You have seen the headlines over the last couple years about how buyers are more informed, and as a result (depending on the statistic being thrown around) are somewhere between 57-65 percent of the way through the buying process before they engage with a sales executive. Really?
Curators of these statistics have suggested that because buyers can go online to research vendors, products and services, they “know” what they want. You sure?
And because the buyer has so much information at their fingertips, these statistics have led to proclamations that the role of the sales executive is dead, dying or less relevant. Wow, that’s some conclusion!
Not so fast. Here’s a personal story from my travel files that may give you a different view than what you’ve been reading in recent headlines.
I stood in line with my wife and two daughters on a sunny day in Rome. I stared up at the historic building in front of me and imagined what the most famous works by Leonardo da Vinci would look like in person. When we reached the ticket office for the Vatican, we weighed two options: A private tour with a professional guide or a self-guided tour.
We had educated ourselves about the Vatican before our trip and believed we knew what we wanted to see. So I opted for the self-guided audio tour.
As we went through the guided tour, I thought how overwhelming the experience was. So much information. The art was amazing, but I must admit, as beautiful as it was, we were exhausted, and by the end of the tour everything started to look the same.
We left tired but satisfied. We had completed the Vatican tour, box checked! Now off to the Coliseum.
Fast forward to a couple years later. We were back in Rome and decided to visit the Vatican for a second time. Once again we had done our own research and thought we knew what we wanted to see. However, this time my daughters really wanted a professional guide (twin teenage daughters know how to work dad!), so I agreed and ponied up for the private tour. I was reluctant at first. I just didn’t see or believe in the value of a private tour guide and suspected those Euros would be better spent at an outdoor café enjoying a wonderful Italian lunch and a glass of wine. But as every parent knows, you have to pick your battles. So, on with the private tour!
The moment we stepped through the Vatican gate, our guide, a good-natured Italian woman named Lillian, set the stage for our four hours together, taking us back on a journey through time. We were mesmerized as we walked with her while she told us the stories of the buildings, the art, the people, and the connection to each era in history. She had us. I was all in, visualizing the stories she was telling and loving every minute of it. We asked questions and engaged with each other conversationally as we went along. Remember, we had been here before. Four hours later, I was actually disappointed that it was over.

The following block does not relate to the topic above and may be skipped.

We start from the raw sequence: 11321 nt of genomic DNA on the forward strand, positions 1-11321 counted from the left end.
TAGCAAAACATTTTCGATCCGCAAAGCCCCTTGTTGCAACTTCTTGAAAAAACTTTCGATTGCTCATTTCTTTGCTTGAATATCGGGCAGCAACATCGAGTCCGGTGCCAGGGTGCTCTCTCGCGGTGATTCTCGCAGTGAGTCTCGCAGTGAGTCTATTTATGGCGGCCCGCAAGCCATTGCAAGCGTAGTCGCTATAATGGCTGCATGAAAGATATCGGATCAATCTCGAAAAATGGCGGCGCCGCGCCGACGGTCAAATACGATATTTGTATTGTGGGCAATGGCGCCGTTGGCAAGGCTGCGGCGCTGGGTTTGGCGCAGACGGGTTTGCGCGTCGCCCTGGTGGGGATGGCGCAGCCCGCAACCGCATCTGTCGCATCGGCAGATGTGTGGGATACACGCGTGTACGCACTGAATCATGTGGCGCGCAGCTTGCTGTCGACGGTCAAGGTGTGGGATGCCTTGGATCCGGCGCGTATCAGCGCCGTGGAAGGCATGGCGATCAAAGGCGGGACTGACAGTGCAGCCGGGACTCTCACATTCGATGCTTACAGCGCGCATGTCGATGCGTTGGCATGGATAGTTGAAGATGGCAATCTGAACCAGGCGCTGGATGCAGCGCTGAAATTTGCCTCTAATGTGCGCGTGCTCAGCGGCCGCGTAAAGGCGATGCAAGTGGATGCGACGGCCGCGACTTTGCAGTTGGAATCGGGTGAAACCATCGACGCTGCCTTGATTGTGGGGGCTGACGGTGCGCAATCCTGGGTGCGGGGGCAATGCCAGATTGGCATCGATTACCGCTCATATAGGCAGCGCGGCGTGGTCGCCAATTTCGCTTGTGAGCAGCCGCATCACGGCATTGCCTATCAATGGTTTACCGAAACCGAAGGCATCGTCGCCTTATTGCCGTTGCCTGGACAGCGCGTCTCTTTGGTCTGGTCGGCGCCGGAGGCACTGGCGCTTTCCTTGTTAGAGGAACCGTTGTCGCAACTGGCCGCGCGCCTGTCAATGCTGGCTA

Later that evening we were sitting at an outdoor café on the square of the Pantheon. While enjoying a wonderful Italian dinner and finally a little wine, we reflected on our incredible Vatican experience. We couldn’t stop talking about Lillian, the tour and how she transformed our experience along our journey and how much different this was from the last time we saw the Vatican. This, hands down, was the best tour we ever had!
And yet it was the exact same place we’d toured a couple years earlier. The buildings, the architecture, the art work—none of these things had changed. The only thing different was Lillian. So why was the value and experience we received so much greater?
The difference was the guided story, the compelling story, providing context and insight, led by a person who was knowledgeable, curious and thought provoking.
It is the same in business with your customer conversations. Is the buyer’s journey different today? Absolutely! However, If you base your marketing and sales strategy on the best-practice that the buyer has all the information on your company from their research, and if you believe the hype that they are a “majority” of the way through the buying process, you are making a fatal mistake. In a world of information overload, your message, marketing and sales teams are now the only thing standing between commoditization and differentiation. It is both your marketing and sales teams, armed with your story, who can set the early buying vision, create the urgency to change, connect your solutions to what’s important to your prospects and help them understand why they should choose you. In other words, your marketing and sales teams are more important than ever before. It’s your own guided story that differentiates you from everyone else and brings your value to life. That starts from the very first interaction (online or in person) and flows throughout the buyer’s journey, no matter when a sales executive shows up.
Understanding this reality, and the value it can bring to the buyer experience, is your opportunity to change the game in your customer conversations. From the moment a buyer engages with your company, it’s your story that will shift the buying vision in your favor to the area of “unconsidered needs,”—the area where you can create urgency and uniqueness, helping the buyer where no one else can. See it here. As my experience with Lilian at the Vatican illustrates, even with “all the information,” a well-built story, told with differentiation, passion, and conviction, will win every time!